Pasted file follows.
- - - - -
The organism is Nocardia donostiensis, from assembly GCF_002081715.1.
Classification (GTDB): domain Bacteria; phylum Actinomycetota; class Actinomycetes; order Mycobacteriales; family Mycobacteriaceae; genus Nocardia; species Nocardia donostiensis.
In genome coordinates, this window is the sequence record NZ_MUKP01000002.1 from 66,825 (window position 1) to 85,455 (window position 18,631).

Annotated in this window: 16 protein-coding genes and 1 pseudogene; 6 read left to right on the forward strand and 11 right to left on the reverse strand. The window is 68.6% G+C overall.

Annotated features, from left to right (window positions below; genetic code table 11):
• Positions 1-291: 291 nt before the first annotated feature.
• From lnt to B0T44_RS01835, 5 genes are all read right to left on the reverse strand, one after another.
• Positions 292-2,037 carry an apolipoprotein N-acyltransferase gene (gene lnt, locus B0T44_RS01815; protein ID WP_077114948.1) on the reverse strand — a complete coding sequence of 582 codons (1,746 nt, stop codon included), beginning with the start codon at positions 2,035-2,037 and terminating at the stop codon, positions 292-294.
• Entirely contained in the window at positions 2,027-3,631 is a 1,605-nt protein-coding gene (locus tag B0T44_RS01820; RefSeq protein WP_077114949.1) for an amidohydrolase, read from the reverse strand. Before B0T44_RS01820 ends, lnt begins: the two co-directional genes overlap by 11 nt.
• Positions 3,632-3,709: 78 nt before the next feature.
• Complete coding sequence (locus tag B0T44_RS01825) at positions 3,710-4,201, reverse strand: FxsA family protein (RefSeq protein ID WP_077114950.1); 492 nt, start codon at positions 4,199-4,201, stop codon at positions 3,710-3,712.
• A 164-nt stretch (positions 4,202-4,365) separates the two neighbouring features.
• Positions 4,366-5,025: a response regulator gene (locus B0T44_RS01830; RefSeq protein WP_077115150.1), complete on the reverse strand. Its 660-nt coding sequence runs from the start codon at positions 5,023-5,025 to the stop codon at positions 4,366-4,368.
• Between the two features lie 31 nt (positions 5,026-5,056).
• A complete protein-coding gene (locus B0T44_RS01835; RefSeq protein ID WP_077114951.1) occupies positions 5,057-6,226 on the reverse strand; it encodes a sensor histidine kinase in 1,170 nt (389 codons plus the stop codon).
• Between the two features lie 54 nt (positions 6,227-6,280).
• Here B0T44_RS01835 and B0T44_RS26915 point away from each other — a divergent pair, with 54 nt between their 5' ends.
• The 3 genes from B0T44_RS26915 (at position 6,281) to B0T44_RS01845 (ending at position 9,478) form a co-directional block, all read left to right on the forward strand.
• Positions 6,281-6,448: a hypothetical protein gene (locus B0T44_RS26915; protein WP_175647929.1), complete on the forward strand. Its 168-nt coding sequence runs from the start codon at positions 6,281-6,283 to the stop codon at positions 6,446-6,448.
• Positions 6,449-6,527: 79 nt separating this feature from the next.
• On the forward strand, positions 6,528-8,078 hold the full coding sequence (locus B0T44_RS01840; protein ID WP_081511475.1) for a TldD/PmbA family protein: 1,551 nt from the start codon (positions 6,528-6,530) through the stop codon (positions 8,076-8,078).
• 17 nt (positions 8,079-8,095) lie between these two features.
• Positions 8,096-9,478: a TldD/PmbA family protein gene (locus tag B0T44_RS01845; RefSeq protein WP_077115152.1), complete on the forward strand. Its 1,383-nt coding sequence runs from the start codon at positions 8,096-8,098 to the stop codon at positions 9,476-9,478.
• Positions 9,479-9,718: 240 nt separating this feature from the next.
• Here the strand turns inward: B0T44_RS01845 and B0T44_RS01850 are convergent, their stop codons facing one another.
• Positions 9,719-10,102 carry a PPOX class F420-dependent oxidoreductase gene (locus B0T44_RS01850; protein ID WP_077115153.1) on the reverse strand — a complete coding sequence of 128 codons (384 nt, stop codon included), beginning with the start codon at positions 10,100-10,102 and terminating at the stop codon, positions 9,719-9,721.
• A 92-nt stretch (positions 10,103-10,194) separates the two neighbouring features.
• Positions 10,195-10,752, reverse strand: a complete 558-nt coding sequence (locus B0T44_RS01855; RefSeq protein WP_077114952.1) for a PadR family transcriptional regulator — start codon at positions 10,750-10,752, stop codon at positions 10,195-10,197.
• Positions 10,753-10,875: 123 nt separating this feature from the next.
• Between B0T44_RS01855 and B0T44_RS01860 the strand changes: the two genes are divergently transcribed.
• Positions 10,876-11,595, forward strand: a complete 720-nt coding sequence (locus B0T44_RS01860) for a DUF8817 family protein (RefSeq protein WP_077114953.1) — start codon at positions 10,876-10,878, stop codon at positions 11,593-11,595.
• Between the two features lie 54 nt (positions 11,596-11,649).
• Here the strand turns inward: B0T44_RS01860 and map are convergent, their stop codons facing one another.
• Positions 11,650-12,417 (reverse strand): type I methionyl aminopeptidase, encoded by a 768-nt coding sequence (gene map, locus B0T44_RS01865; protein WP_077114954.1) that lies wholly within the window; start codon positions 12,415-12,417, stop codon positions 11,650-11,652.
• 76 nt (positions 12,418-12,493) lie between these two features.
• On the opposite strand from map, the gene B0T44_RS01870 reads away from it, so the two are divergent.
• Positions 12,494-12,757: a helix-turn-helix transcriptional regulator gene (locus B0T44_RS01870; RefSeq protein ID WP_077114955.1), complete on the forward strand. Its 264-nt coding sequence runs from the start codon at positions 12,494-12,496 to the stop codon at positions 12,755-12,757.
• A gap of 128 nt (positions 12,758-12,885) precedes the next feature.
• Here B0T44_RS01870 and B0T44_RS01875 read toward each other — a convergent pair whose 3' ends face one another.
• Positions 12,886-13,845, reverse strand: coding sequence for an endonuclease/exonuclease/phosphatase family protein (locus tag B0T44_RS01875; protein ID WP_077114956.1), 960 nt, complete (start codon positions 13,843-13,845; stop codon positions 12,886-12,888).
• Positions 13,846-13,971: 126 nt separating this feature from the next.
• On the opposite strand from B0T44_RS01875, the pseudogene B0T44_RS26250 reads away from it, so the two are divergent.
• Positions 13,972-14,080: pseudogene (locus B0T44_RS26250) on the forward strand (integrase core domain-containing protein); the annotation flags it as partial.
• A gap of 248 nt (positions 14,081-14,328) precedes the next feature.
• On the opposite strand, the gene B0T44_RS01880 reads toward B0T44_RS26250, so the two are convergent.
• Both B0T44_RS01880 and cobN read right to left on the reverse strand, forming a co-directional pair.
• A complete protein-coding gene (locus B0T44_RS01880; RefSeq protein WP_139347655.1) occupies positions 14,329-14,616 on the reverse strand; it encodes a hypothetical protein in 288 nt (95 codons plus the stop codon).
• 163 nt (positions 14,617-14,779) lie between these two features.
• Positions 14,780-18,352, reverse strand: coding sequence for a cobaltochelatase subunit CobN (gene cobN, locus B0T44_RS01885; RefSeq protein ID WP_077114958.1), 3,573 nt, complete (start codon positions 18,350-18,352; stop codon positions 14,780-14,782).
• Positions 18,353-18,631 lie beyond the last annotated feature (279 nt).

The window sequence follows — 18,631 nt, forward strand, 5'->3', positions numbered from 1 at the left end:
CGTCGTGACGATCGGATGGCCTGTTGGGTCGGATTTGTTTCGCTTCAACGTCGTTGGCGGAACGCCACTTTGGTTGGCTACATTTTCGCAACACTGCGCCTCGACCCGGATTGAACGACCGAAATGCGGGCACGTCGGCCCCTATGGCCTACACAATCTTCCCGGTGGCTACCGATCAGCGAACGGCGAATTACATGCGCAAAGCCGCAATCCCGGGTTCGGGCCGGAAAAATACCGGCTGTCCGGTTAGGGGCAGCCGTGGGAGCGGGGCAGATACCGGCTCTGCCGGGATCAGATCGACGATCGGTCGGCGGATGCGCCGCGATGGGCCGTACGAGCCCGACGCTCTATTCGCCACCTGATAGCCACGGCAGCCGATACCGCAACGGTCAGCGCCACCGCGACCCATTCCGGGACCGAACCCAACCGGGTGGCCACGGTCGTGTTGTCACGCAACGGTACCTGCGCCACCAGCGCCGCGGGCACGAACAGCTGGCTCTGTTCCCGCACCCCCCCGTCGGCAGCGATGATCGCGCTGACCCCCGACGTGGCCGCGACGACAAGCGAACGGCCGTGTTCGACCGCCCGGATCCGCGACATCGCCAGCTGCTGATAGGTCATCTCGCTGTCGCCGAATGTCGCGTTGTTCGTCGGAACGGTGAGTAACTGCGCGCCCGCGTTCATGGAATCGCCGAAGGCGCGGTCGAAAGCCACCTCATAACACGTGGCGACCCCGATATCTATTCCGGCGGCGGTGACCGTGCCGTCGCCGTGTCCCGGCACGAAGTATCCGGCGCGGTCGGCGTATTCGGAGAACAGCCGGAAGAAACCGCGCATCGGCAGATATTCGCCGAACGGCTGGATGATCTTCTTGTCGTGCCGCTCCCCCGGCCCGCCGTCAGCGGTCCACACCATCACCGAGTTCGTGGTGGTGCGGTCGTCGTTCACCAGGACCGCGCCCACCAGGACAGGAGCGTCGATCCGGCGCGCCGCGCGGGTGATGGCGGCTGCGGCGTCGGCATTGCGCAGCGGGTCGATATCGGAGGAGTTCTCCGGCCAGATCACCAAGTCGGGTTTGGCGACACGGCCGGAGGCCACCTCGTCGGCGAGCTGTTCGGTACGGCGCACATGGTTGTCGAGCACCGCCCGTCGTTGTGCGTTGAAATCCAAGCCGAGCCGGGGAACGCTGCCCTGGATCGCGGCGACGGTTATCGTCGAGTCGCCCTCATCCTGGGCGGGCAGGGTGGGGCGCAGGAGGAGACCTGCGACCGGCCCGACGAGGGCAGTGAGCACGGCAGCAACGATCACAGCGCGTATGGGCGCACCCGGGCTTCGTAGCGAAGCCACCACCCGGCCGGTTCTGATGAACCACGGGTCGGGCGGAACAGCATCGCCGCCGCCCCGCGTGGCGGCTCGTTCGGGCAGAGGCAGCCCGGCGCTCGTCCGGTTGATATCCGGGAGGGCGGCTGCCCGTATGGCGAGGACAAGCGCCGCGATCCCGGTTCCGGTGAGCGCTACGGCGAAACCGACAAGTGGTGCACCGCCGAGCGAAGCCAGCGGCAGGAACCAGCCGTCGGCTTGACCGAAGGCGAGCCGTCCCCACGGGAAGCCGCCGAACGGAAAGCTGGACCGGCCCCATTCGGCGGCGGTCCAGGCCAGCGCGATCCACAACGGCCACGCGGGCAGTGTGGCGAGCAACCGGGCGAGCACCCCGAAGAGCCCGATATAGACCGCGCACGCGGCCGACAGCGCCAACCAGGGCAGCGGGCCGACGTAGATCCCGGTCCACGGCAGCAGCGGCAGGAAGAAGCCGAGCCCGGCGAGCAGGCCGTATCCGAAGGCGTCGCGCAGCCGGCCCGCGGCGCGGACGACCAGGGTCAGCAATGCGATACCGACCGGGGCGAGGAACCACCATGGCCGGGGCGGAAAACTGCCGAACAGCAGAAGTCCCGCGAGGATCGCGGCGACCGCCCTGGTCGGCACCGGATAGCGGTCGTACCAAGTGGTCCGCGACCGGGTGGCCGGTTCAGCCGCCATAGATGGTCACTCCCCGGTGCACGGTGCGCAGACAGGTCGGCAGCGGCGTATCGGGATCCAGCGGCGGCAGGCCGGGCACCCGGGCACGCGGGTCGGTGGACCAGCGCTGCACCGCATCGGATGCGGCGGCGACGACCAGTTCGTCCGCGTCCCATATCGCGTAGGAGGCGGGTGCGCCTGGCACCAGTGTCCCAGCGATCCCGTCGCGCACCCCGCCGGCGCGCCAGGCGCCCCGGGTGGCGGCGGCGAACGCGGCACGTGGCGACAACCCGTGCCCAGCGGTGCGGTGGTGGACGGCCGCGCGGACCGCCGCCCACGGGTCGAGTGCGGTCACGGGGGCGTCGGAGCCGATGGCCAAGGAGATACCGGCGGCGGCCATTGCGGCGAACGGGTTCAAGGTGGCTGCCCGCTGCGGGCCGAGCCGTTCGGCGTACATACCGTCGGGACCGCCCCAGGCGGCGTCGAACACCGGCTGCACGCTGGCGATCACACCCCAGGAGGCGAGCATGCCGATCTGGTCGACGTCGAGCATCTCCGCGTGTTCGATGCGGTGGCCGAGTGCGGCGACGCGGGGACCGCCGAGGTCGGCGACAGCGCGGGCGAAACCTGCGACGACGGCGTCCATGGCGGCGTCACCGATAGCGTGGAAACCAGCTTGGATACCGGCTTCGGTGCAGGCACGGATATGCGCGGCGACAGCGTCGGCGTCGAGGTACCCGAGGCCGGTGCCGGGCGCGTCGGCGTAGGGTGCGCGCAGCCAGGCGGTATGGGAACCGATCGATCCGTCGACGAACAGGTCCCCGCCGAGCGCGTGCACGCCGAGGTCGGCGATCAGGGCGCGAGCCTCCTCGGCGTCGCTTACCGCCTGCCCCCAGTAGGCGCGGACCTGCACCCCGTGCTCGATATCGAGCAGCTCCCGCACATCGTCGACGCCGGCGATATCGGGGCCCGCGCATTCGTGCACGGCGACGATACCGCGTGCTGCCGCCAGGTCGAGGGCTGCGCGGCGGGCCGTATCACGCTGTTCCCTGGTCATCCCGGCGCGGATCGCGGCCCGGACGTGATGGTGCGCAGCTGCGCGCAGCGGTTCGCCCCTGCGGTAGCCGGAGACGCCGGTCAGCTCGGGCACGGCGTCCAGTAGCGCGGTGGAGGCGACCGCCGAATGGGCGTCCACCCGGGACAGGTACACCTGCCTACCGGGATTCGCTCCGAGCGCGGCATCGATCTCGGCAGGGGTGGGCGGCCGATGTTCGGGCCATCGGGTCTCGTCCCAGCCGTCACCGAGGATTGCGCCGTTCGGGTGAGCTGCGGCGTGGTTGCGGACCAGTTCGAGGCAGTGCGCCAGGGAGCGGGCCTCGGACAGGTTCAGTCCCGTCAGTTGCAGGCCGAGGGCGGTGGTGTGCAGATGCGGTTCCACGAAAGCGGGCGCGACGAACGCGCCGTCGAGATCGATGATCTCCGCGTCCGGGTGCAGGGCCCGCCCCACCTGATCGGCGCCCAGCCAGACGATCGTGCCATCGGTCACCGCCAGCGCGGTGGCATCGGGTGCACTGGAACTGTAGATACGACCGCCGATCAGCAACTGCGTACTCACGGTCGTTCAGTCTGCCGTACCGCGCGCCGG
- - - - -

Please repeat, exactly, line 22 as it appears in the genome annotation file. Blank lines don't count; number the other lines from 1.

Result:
• 17 nt (positions 8,079-8,095) lie between these two features.